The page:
As Sue Mue celebrates 47 years in the business of luxury fashion, it talks about the fascinating journey over the years, the coming together of generations to reinvent the brand, the ups and downs and how they continue to bring the classic and the contemporary together.
It all started in mid sixties when Narinder Mohan started cross-stitching with wool strands and matty work for her young daughters and they were much appreciated by her peers.
Finally in the year 1968, her love for hand-crafting beautiful outfits and dress materials
for her young daughters, went beyond the homebound and the iconic fashion store was set up under the name Priyadarshini in the quaint Green Park market with much less
buzz as compared to now. In 1973, she gathered some housewives and young girls
and a couple of tailors and soon the brand was collaborating with the heritage stores in Delhi including the iconic Handloom Emporium now known as Heritage. She was joined by Neena Sharma who became an invincible pillar of support for the years to come. Customization and stitching went hand in hand and Narinder could totally call the upcoming trends, colours and patterns for the next season much before the idea of forecasting hit the
Indian fashion scene. After fifteen years of collaboration and sourcing out, Priyadarshini was reinvented by her husband and co-founder Late Surinder Mohan and he named in Sue Mue in the year 1984.
It was Narinder’s flair for colours, and a natural understanding of different body types and aesthetic finesse, that turned Sue Mue into the go-to luxury house for wedding wear amidst the capital’s fashion connoisseurs. The brand has had a fascinating journey so far with three generations of the family working towards it. Over the years, the generation of clients as well as the workers have been committed to the store. During the 90’s, the family suffered a setback when Narinder lost her younger daughter who went to New York to study fashion. It was then when Narinder’s elder daughter Mohita took over and started rebuilding the idea and save the brand from suffering any losses. She gave up college and started helping out Surinder to evolve the brand and extend it further economically and culturally. In the last ten years, she has made it into a cultural savoir-faire and continues to work with the next generation of workers at the factory. Now she is joined by her daughter Mahima who helps her with the modern idea of branding and communication.The Sue Mue team functions like a big family and everyone seems to be much connected with each other and it all goes into the flourishing of the brand and the legacy almost fifty years. As the year 2000 saw a significant boom in the Indian fashion industry and bridal wear had just begun as a concept, Sue Mue was one of the first ones to take the idea forward. The fabrics like rubia, terricoat, lizi-bizi, crapes, georgette, raw silk, satin silk, Bhagalpuri silk and the famous binny silk from Bangalore with beautiful zardozi and thread work were available at the store following a strict code of customization. Luxury was backed up with emotion and personalization. Over the years, they grew and lived as one of the most sought after luxury stores in Delhi with clientele across India and overseas.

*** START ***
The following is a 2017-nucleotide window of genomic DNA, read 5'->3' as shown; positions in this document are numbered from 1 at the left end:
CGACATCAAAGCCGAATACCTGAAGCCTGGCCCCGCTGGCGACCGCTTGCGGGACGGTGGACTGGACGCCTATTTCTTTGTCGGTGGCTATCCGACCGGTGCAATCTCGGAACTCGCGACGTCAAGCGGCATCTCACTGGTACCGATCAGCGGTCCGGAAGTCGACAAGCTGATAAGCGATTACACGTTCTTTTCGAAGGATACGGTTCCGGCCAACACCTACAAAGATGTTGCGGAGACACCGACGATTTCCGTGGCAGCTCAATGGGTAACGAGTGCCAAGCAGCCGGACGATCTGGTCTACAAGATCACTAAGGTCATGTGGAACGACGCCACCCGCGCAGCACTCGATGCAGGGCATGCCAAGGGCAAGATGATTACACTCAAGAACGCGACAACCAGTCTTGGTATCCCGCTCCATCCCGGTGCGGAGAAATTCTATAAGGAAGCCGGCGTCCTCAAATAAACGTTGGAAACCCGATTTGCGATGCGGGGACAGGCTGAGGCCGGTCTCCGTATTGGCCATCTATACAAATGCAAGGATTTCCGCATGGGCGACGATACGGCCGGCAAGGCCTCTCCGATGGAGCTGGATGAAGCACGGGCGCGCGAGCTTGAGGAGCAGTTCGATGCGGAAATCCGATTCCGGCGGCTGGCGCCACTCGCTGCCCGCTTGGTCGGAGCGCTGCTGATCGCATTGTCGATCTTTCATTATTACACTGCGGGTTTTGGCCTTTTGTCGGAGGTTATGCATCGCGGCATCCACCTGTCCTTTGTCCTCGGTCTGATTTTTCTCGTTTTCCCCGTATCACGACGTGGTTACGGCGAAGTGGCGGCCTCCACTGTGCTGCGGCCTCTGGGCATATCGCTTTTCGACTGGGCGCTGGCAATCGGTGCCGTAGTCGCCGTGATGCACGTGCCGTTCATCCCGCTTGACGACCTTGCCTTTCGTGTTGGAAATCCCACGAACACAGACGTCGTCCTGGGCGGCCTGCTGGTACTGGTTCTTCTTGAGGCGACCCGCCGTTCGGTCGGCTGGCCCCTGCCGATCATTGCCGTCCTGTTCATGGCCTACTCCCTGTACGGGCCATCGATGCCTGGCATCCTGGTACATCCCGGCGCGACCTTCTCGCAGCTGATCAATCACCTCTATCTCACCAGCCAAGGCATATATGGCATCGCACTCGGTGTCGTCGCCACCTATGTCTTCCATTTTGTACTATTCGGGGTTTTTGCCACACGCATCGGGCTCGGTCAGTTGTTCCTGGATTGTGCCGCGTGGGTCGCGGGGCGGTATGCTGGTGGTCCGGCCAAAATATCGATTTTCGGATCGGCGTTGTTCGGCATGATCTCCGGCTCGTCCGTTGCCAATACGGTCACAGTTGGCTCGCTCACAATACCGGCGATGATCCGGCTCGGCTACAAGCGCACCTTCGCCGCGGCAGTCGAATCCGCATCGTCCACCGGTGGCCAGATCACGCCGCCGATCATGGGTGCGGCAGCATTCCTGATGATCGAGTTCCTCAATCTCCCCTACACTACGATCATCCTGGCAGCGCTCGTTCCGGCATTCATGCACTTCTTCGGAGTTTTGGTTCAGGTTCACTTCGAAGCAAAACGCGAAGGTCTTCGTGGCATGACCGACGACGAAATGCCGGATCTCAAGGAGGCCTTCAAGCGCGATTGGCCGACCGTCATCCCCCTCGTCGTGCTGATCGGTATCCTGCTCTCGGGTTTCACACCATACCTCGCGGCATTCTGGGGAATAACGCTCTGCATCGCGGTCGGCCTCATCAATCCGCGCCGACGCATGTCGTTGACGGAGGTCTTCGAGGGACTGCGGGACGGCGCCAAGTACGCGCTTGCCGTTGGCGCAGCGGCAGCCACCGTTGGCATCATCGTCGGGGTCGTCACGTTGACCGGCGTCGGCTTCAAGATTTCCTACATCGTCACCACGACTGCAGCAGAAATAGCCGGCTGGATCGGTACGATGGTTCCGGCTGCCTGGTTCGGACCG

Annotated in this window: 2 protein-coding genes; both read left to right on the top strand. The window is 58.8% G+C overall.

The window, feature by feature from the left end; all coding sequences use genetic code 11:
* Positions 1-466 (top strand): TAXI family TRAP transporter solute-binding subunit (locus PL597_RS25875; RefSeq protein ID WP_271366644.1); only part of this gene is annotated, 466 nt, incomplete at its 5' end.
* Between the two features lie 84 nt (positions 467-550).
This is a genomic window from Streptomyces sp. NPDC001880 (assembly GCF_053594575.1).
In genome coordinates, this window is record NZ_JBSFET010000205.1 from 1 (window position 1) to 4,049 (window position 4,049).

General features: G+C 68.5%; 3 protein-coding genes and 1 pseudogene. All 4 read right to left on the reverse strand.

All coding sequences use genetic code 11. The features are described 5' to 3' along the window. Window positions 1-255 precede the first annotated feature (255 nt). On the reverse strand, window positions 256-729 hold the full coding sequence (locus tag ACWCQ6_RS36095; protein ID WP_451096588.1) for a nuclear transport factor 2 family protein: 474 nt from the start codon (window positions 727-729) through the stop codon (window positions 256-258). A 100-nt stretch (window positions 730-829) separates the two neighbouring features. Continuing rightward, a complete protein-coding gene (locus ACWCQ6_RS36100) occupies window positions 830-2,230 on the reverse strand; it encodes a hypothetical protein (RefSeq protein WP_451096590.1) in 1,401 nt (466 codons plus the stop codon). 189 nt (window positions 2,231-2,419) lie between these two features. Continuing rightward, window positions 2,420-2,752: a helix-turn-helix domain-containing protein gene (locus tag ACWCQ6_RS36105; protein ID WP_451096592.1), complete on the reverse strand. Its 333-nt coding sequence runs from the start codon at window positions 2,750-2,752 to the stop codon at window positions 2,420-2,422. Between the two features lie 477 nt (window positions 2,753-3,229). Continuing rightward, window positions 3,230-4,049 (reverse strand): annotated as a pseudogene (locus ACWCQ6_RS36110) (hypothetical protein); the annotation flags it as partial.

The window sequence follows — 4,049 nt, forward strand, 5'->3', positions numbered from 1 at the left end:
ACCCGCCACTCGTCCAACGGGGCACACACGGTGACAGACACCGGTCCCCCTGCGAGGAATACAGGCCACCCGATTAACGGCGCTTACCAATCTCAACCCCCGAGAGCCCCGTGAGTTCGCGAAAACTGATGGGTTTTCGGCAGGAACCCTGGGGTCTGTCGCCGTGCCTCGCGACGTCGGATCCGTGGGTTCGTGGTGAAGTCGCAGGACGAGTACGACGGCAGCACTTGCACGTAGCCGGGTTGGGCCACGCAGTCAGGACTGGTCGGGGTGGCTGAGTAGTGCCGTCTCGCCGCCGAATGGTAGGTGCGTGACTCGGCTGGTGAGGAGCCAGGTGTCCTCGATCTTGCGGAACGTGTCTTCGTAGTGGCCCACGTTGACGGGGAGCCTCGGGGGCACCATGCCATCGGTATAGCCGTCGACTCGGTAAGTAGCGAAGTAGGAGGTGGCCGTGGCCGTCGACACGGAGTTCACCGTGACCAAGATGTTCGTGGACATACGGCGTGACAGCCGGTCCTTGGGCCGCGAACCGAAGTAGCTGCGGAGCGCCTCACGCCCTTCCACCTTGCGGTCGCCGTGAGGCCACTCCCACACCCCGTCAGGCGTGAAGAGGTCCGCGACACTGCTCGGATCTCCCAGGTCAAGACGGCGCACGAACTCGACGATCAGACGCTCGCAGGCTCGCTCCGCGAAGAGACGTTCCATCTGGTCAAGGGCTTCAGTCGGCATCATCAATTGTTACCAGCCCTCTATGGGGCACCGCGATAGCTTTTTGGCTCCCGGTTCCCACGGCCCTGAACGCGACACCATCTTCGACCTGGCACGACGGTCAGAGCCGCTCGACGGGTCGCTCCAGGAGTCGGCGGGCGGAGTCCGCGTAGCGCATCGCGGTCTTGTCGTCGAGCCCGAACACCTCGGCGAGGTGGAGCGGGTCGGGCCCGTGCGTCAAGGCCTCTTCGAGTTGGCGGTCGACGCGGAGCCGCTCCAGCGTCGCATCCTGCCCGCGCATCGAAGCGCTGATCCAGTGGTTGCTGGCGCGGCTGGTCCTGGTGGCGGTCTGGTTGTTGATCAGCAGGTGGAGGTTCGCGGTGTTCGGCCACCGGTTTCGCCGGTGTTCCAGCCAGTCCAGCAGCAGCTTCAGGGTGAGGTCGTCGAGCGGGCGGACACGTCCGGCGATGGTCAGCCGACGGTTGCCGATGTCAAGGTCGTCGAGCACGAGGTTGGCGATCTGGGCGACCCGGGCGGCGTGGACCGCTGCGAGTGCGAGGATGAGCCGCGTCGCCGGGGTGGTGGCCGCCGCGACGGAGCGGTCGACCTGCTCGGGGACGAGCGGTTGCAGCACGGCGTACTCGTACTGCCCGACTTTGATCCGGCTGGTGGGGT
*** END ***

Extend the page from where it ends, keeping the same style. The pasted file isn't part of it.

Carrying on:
Sue Mue is renowned for its prêt and bespoke options in traditional Indian and fusion wear. It seems to be clearly redefining the coming together of the classic and the new and it recently announced the launch of its couture line. The trousseau collection for the upcoming wedding season has drawn its inspiration from the magnificent opulence of Indo-Islamic architecture from the time of the Mughal era. You call it and you get it! A striking merger of geometric patterns with floral motifs and organic hues, textured fabrics like handloom raw silk, georgette and lustrous silk organza make a collection of crisp silhouettes. Anarkalis, Angrakhas and Peshwaz are interestingly paired with Mughal paijamas like kaliondar and garara giving a modern influence to these classic styles. Intricate zardozi and aariwork embroidery techniques have been widely used along with mellow resham and semi-precious metals. The colour palette is rich and subtle for the season ranging from Venetian red, Royal blue, Castleton green to a gentle Tea rose and Beige. The rich banarsis, the woven fabrics, the opulent gottapatti work, assorted variety of screen prints, the innovative digital prints, the ethnic block print, the Persian motifs, the beautiful Kashmiri embroidery, the enchanting florals bind the collection with timelessness and magnificence. The Autumn-Winter, 15 couture collection is indeed a royal affair, inspiring and splendid with the perfect synthesis of luxury, art and architecture. The classic angarakhas teamed up with patialas, the imperial motifs from the Taj Mahal settled with the refined meenakari work. The store’s interiors show the penchant for detailing and it’s truly an experience rediscovering the architectural inspirations of the Mughal era. Go live and love the Medieval opulence!